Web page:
The evidence of record does not establish that you were employed at a gaseous diffusion plant prior to February 1, 1992. The weight of the evidence supports that Quadrex did not have a contractual relationship with K-25 during your claimed employment at K-25 from November 24, 1982 to October 21, 1983.  You have asserted that during this period of time you were working onsite at K-25, assisting with the pumping of ponds into underground tanks, and loading mud into drums.  The DOE has advised that Quadrex was not involved with the remediation of sludge ponds at K-25 in the 1980’s.

 

Assuming, for the purposes of argument, that you were employed as a DOE contractor at K-25 for the period of November 24, 1982 to October 21, 1983, this period of time does not satisfy the requirement of being employed at a gaseous diffusion plant for an aggregate of 250 work days before February 1, 1992.  Your other alleged employment at a gaseous diffusion plant, prior to February 1, 1992, is with Chemical Waste Management at K-25, for the period of December 1, 1991 to July 6, 1992.  Records received from the Social Security Administration do not indicate you were employed in 1991 for Waste Management.  The DOE has confirmed your employment at K-25 from July 7, 1992 through February 4, 1993.  This period of time is supported by the Social Security Administration records.  Therefore, even assuming, for purposes of argument only, that you were employed at K-25 for the period of November 24, 1982 to October 21, 1983, given a lack of affirmative evidence that you were employed at a gaseous diffusion plant at any other time prior to February 1, 1992, your aggregate work days would not amount to 250 prior to February 1, 1992.  Accordingly, you do not qualify as a member of the SEC.  42 U.S.C. § 7384l (14)(A).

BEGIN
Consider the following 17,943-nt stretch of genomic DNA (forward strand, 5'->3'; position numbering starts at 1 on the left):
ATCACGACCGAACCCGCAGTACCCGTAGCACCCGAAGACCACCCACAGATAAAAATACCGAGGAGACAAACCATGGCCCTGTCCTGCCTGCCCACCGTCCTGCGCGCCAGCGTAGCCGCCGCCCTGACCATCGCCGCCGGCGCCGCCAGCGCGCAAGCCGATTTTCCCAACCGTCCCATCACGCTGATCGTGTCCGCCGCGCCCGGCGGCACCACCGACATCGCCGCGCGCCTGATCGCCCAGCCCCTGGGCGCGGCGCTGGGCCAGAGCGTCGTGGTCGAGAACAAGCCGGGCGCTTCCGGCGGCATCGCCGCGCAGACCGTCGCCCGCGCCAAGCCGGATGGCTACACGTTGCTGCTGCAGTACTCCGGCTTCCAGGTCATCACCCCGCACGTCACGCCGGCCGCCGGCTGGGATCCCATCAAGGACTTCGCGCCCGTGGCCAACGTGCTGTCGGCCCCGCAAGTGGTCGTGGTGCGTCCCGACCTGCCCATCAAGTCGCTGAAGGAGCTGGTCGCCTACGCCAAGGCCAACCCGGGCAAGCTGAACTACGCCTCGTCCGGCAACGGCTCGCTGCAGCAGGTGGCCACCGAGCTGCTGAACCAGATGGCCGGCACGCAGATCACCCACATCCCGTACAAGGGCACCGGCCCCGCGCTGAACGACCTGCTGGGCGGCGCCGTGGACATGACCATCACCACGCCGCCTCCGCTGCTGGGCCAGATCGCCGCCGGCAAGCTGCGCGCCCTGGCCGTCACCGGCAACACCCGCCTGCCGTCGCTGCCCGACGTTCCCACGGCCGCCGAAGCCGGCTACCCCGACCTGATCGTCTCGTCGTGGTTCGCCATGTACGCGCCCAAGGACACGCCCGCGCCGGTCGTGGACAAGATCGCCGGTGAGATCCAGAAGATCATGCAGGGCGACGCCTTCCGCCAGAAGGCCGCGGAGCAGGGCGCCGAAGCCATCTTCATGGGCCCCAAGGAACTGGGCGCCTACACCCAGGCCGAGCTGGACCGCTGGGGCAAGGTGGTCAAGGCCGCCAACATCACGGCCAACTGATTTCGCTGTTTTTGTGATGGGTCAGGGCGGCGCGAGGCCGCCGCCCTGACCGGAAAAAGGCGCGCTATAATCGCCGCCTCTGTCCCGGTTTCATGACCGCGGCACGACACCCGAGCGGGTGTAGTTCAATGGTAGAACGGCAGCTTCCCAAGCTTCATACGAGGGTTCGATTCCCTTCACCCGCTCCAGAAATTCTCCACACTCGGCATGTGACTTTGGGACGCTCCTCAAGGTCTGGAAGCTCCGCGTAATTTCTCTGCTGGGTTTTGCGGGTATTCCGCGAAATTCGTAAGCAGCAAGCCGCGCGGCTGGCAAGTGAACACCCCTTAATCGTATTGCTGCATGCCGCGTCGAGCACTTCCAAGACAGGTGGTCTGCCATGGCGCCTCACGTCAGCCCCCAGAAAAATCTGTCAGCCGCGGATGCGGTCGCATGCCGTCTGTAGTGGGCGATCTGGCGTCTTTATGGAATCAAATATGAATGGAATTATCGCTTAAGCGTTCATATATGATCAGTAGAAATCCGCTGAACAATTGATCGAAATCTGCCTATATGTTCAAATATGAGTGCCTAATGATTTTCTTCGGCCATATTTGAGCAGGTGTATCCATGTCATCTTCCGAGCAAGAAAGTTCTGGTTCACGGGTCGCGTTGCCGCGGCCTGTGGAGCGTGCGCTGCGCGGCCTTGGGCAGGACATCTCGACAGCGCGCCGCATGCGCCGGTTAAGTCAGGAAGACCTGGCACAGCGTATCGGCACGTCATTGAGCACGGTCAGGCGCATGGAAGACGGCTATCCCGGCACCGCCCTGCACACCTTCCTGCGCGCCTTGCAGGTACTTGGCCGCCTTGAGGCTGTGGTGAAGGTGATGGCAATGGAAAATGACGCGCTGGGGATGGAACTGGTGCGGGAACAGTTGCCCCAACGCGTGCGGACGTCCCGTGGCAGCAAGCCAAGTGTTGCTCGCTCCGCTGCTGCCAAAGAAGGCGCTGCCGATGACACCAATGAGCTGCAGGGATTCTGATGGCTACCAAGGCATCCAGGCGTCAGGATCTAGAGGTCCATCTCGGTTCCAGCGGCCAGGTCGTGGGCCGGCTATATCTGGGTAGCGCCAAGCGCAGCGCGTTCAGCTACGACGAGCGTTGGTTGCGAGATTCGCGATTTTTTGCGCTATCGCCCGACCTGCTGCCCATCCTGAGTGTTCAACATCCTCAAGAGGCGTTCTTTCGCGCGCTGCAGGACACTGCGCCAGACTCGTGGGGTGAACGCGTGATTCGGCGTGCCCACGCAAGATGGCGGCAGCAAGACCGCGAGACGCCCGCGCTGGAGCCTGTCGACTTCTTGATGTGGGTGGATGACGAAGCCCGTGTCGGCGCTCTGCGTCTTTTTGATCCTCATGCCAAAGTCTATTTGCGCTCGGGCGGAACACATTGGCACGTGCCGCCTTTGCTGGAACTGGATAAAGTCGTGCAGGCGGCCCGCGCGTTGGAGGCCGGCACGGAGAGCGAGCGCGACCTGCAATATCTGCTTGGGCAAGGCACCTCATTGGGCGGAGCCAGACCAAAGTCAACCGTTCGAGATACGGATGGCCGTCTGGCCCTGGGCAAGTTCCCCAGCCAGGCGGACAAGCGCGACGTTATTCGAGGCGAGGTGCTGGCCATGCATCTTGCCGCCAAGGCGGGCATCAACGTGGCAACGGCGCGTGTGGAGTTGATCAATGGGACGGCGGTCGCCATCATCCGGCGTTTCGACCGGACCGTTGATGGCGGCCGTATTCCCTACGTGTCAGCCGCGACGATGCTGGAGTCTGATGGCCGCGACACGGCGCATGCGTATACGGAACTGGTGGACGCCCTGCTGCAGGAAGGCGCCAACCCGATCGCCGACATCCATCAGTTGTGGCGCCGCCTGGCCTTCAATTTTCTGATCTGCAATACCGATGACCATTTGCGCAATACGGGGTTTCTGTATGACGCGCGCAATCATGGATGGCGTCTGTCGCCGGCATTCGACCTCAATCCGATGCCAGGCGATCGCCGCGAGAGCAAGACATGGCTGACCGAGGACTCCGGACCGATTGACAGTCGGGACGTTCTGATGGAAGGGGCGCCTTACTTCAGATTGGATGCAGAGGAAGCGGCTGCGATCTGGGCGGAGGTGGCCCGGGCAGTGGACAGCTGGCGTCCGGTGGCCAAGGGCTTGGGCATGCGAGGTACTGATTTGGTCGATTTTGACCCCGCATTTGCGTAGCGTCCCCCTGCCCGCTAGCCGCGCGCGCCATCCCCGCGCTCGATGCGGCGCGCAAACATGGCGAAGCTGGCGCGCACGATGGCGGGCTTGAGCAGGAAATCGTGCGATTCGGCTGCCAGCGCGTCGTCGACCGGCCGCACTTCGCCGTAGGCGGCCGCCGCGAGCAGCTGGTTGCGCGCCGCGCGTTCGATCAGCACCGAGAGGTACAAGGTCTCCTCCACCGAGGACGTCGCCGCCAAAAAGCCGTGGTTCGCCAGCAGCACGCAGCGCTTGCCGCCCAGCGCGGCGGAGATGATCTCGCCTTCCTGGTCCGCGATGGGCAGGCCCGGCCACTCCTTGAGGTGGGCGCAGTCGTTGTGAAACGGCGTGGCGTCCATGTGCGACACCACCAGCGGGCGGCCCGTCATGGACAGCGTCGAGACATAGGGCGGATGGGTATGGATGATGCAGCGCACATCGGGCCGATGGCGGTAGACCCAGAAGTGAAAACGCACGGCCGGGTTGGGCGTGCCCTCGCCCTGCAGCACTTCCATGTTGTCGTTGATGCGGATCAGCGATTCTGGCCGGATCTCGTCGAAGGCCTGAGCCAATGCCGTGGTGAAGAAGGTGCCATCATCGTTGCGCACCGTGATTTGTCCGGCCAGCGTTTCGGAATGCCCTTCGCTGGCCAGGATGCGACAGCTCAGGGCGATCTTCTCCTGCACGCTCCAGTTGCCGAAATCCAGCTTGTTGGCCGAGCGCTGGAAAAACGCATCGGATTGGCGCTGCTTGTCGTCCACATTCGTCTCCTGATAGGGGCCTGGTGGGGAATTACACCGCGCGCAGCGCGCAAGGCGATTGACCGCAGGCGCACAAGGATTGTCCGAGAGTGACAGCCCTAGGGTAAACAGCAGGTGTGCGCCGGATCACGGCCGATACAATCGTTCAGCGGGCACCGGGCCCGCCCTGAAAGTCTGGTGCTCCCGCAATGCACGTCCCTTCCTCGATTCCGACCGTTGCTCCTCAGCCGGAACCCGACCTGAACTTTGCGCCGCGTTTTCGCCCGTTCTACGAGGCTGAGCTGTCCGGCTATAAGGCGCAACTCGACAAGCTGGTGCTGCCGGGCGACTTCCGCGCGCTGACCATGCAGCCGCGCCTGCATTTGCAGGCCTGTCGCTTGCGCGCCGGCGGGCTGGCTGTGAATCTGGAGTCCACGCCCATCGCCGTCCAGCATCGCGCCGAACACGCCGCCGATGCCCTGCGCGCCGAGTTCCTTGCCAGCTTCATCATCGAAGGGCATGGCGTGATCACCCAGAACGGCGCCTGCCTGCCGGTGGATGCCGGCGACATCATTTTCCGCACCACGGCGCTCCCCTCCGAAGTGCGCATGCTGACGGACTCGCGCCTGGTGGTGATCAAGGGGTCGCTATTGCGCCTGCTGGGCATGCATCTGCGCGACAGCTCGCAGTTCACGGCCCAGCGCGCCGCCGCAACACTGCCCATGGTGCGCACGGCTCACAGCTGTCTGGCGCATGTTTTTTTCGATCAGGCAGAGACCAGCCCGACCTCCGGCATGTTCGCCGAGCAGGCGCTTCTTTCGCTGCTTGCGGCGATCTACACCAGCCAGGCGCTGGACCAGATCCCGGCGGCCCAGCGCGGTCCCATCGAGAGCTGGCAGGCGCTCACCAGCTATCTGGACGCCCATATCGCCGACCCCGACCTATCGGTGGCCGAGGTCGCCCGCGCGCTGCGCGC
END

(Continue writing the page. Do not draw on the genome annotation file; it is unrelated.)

Inasmuch as you do not qualify as a member of the SEC, to establish eligibility for compensation as a result of cancer, it must first be established that you were a DOE employee, a DOE contractor employee or an atomic weapons employee who contracted cancer (that has been determined pursuant to guidelines promulgated by Health and Human Services, “to be at least as likely as not related to such employment”), after beginning such employment.  42 U.S.C. § 7384l (9) and 20 C.F.R. § 30.210. 

 

While EEOICPA does not contain a specific definition of a DOE contractor, it does contain a definition of a DOE contractor employee that, in effect, defines what a DOE contractor is.  Section 7384l(11) of EEOICPA defines a DOE contractor employee as: